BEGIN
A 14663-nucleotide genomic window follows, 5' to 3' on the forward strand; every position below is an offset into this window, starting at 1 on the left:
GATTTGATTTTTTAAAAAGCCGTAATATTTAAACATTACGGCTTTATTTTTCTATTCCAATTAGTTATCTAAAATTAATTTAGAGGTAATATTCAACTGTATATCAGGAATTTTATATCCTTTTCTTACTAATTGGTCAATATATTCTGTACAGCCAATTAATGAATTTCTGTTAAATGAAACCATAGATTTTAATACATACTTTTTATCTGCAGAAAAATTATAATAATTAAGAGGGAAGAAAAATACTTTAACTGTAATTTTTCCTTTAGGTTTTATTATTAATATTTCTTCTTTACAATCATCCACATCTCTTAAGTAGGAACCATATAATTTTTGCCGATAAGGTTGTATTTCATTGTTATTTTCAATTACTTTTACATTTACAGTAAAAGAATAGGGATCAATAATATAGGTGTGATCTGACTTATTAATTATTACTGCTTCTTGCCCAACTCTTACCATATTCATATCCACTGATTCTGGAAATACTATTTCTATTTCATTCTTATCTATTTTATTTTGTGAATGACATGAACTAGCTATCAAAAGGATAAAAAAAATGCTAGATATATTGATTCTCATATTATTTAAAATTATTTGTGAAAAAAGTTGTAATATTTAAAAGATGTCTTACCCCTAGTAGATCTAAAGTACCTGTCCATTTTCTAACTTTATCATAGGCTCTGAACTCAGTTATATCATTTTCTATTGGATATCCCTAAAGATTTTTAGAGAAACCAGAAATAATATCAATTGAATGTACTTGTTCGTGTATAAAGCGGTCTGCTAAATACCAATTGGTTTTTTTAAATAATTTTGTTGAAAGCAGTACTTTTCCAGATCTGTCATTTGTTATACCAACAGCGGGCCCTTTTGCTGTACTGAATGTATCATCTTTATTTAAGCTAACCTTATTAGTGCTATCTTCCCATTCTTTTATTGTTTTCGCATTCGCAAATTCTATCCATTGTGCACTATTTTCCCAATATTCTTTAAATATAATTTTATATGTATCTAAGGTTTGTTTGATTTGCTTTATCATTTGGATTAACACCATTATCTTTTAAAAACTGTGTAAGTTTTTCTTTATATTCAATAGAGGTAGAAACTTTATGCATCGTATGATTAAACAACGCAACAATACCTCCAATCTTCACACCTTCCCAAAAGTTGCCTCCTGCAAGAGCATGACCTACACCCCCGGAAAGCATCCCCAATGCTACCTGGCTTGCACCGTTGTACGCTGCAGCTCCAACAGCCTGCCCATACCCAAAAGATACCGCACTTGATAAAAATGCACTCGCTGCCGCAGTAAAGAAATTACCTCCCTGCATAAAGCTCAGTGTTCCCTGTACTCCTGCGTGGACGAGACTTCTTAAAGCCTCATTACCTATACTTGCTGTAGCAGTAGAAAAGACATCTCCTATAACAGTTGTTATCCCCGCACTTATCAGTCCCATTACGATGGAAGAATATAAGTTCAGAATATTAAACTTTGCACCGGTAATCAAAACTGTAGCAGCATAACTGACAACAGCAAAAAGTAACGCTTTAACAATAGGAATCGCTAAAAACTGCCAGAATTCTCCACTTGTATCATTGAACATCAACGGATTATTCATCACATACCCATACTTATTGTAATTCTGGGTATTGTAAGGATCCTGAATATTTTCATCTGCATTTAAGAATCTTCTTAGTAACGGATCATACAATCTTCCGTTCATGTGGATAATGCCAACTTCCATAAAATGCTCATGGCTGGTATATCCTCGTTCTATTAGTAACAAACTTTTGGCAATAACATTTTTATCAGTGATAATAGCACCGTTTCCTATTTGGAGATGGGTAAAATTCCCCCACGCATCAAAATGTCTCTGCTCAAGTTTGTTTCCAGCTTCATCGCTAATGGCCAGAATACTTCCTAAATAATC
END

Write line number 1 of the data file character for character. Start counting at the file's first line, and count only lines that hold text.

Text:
A 14663-nucleotide genomic window follows, 5' to 3' on the forward strand; every position below is an offset into this window, starting at 1 on the left: